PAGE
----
Humor

Be Funny!

“The great virtue of humor is that it is philosophizing in action, a bright silver thread in the great duvet of existence. And one can easily engage in it for an hour or two every day.” –Simon Critchley, On Humour

Someone once said: “You have to laugh at the things that hurt you just to keep yourself in balance, just to keep the world from running you plumb crazy.”

I have learned over the years that it is much easier for me to think of something funny when things do not go exactly as I have planned otherwise I tend to get moody, even disagreeable and all that does is upset others that may be with me.

Think about it – humor can take you away from whatever is bothering you, even if only for an instance, making whatever is bothering us easier to bear. It is like taking a “time out” or a “breather.” What we do during that minibreak from reality is regain our strength enabling us to gather our resources ready to move forward.

A person without a sense of humor is like a wagon without springs – jolted by every pebble in the road. – Henry Ward Beecher, American clergyman

If we look at life that we are here to have a good time, then we should be doing exactly that – looking for whatever opportunity we can find to enjoy ourselves, and in the process, instead of becoming angry or upset with others in our company, look upon them as playmates versus the enemy.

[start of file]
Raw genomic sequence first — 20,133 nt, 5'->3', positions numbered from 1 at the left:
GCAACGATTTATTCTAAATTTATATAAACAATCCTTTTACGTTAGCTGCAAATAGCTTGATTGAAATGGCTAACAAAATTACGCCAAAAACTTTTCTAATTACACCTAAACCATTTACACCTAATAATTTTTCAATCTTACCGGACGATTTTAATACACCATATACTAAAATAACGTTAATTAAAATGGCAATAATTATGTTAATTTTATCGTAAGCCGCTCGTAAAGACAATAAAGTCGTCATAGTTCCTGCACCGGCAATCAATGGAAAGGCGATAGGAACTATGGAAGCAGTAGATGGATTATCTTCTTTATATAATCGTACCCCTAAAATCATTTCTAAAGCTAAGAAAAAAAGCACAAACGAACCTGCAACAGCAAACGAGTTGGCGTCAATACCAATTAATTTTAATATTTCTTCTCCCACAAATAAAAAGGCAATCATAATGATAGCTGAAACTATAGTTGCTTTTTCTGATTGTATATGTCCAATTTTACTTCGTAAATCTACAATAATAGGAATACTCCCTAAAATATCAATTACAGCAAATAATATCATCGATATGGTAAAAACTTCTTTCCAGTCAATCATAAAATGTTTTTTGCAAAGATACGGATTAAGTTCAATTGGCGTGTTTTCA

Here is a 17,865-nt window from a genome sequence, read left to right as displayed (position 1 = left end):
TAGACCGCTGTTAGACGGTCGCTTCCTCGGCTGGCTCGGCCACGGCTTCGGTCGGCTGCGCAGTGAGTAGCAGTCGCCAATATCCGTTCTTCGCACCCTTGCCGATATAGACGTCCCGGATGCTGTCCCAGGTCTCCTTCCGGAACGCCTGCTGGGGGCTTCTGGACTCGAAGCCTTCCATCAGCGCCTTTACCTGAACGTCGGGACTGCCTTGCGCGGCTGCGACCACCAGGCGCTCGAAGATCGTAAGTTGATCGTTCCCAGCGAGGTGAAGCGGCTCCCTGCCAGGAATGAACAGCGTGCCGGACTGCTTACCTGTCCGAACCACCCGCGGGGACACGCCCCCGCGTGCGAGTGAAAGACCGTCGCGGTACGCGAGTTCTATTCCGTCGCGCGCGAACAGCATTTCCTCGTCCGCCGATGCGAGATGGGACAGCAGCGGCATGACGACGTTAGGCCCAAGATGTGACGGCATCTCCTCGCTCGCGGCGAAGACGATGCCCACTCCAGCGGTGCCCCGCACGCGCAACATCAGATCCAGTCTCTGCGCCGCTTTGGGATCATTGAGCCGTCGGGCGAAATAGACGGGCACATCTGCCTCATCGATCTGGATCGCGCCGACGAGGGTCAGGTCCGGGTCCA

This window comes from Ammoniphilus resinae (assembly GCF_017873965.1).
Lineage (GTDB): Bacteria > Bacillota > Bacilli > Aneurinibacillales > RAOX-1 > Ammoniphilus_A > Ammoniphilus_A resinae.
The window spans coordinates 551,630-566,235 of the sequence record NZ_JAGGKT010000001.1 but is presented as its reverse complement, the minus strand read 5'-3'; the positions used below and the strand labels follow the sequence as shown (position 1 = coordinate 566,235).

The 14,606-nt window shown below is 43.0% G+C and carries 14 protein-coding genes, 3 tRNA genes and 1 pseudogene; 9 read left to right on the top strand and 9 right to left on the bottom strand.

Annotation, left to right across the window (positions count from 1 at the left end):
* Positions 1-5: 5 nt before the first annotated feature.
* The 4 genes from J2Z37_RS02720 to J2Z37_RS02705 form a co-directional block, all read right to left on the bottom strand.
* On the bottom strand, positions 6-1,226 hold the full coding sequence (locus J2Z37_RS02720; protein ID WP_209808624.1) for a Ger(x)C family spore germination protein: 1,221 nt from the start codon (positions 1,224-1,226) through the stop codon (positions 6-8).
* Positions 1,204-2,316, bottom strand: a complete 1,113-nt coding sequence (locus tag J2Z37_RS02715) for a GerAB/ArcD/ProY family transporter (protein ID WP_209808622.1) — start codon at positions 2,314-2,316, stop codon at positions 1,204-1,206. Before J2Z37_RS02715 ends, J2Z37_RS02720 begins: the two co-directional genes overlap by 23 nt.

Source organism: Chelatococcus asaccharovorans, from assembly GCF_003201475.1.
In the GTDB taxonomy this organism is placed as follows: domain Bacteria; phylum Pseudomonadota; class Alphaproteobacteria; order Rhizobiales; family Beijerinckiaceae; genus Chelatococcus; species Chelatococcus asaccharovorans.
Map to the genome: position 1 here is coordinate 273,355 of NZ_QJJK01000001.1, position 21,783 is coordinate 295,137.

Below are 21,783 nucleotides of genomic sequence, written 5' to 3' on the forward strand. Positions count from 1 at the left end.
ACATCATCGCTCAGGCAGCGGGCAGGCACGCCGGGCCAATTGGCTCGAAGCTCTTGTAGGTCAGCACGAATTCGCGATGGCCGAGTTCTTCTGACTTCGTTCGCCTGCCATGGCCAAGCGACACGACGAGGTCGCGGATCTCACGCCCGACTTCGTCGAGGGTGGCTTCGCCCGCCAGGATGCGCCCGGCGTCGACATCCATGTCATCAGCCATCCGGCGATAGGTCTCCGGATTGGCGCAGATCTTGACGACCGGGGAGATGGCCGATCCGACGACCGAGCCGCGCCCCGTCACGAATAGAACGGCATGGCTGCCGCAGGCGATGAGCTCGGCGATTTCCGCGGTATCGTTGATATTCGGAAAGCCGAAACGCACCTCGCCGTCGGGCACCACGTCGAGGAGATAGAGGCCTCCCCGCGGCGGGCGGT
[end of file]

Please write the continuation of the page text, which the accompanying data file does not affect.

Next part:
This thought process holds true in many a situation. For instance, instead of becoming upset because traffic is held up ahead of you, think of something funny to occupy your time while waiting for traffic to clear. Becoming upset and angry over things out of your control does nobody any good. As a matter of fact, think of how bad you would really feel, if the next morning while having your coffee, you read about the accident that held up traffic on the road you were on yesterday and learned that several people died.

Sort of puts why we shouldn’t be so quick to get upset over things that are out of our control in perspective, doesn’t it?

Let me conclude this piece with the following:

“There are things known and there are things unknown, and in between are the doors of perception.” – Aldous Huxley

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Every Day is an Adventure

Be adventurous!

“To me, it is a joy that “no man knoweth what a day may bring forth,” and that life is a journey from one discovery to another. It makes of every day a real adventure; and if things are not to my liking today, why, “There’s a whole day tomorrow that ain’t tetched yet,” as the old man said.”